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Moved Mum into nursing home yesterday - oh the relief

(35 Posts)
devilinme Sat 25-Nov-17 10:09:09

Been lurching from one crisis to the next since January. Diabetes, arthritis ( she can barely walk anymore ) falls, Uti's, hospital stays double incontinence and permanent catheterisation. I am an only child.

I moved her in with me back in June as the juggling work/kids/journeys to her house an hour each way often twice a week was unmanageable. However, having not lived with her for 30 years I'd forgotten the reason I left home in the first place - to get away from her. So she came, along with her rampant narcissicism and reduced me to a servant within days. Getting her out of her room was just not worth the tongue lashing, despite at this point she could still walk with her frame and manage all her insulin and other meds. She still managed to get to the loo for a poo, however she relied on incontinence pants to avoid going to the loo for a wee. Why I thought this would work and we'd have a wonderful time together is a mystery to me. Her refusal to wear her hearing aid only added to the problems.

Six weeks ago she was hospitalised with confusion and raging blood sugar. When she returned to me two weeks ago I had to employ an army of carers coming day and night. Once the district nurses realised I was capable and could administer the meds, they jumped ship.

Through all of this I smiled sweetly and did everything for her, but as some of you may know it was never enough. I was told I was unwell / i used to be such a nice girl / her care just wasn't good enough nada nada. I can assure you all, she is aware of what she is saying.

She does somewhat acknowledge her position, that her needs are too great - I just can't manage her blood sugars and they are continuously high. She went from my house with reluctance but I've stuck to the mantra that I cannot leave her alone for her own safety. She had told me I should give up work but I said I like my job.

The relief I feel that she is now safely taken care of is immense. She wasn't very happy last night sitting in the lounge with other people and making rather disparaging comments about them. I told her to stay positive & make some new friends. I shall not commit to set visits or times and turn up when I am ready. I found the place to be warm & friendly and caring and it's close by.

I can put my family life back on track now and I'm going to get some therapy. It's been tough.

Bella8 Sat 25-Nov-17 10:16:21

devilinme Oh I feel for you. You have just described my own narcissistic mother in 15/20 years time! I think the older they get the more these complaining and irrational traits they have comes out more! Dm is bloody exhausting now with her various ailments (they're never as bad as she makes out) although you'd think they were life threatening way she dramatises it all shock
My worst nightmare would be for DM to end up in my own home and I think it would drive me very quickly insane. And they're never happy are they; always somebody or something that's not as good as it should be! Nobody in the world has had as bad experience as they have in the health service.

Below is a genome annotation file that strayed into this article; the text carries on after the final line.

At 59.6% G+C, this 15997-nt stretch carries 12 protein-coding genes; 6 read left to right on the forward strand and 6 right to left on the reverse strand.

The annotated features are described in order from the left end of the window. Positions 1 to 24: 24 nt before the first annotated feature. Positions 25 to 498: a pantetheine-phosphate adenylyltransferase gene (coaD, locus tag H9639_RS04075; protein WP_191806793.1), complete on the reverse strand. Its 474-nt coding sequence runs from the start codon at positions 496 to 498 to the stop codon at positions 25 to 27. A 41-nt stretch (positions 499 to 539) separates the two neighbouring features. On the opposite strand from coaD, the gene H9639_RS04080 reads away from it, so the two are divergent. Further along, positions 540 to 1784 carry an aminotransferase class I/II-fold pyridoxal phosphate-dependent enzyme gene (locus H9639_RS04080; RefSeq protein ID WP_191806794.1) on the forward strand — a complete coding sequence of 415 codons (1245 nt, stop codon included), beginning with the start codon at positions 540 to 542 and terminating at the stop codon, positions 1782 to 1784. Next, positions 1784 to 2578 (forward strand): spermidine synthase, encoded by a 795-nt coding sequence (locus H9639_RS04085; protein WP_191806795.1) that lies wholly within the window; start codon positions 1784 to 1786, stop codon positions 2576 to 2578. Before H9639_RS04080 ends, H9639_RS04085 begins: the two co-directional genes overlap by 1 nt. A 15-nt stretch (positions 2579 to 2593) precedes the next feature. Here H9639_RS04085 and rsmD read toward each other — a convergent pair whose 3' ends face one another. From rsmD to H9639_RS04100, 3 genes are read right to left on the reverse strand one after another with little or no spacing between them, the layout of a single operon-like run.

You need to celebrate with some drinks and nibbles; you'll get a bit peace now. I bet in afew weeks your dm will love it as soon as she's made a few friends.
I'm not surprised you need some therapy after all you've had to cope with; things will get better soon. flowers

Bella8 Sat 25-Nov-17 10:20:51

Oh and I agree definitely don't give your mother set visit times or she'll hold you to them come rain or shine and god forbid you missed a one or had to rearrange. My dm was just in hospital recently (she admitted herself for something ring could have been treated at home.) I have a 9 month old baby yet was given an exact time and say to visit her. When I challenged it saying I'd come on x day at x time as couldn't make it then I got a barrage of negativity 'you don't care about me' god forbid you get unwell' blar blar blar it went on! confused

Bella8 Sat 25-Nov-17 10:21:09


Bella8 Sat 25-Nov-17 10:21:21


ggirl Sat 25-Nov-17 10:56:55

Well done ..after reading that I'm relieved for you as well.
I visit nursing homes daily as part of my job and some of them are lovely I almost want to book my room.

devilinme Sat 25-Nov-17 11:16:31

What I didn't realise bella8 is that I have emotionally supported my mum for all of my life and I had forgotten that I used to worry if dad died first and left me with her - I loved and felt loved by my dad. My mum makes me feel like there's a massive void inside me where she has sucked out my energy.

She only went yesterday and I feel like I've emerged from a war zone

BillyDaveysDaughter Sat 25-Nov-17 11:28:39

Wow, what a relief for you. flowers

You've done enough now, you can breathe again!

My 80 year old mum is in the early stages of alzheimers dementia, still living independently but in a retirement complex with wardens etc. The difference between you and I is that my mother is very very loving, and we have quite a close relationship. We went on holiday together twice when she was in her 70s, and she's coming away with us at Christmas!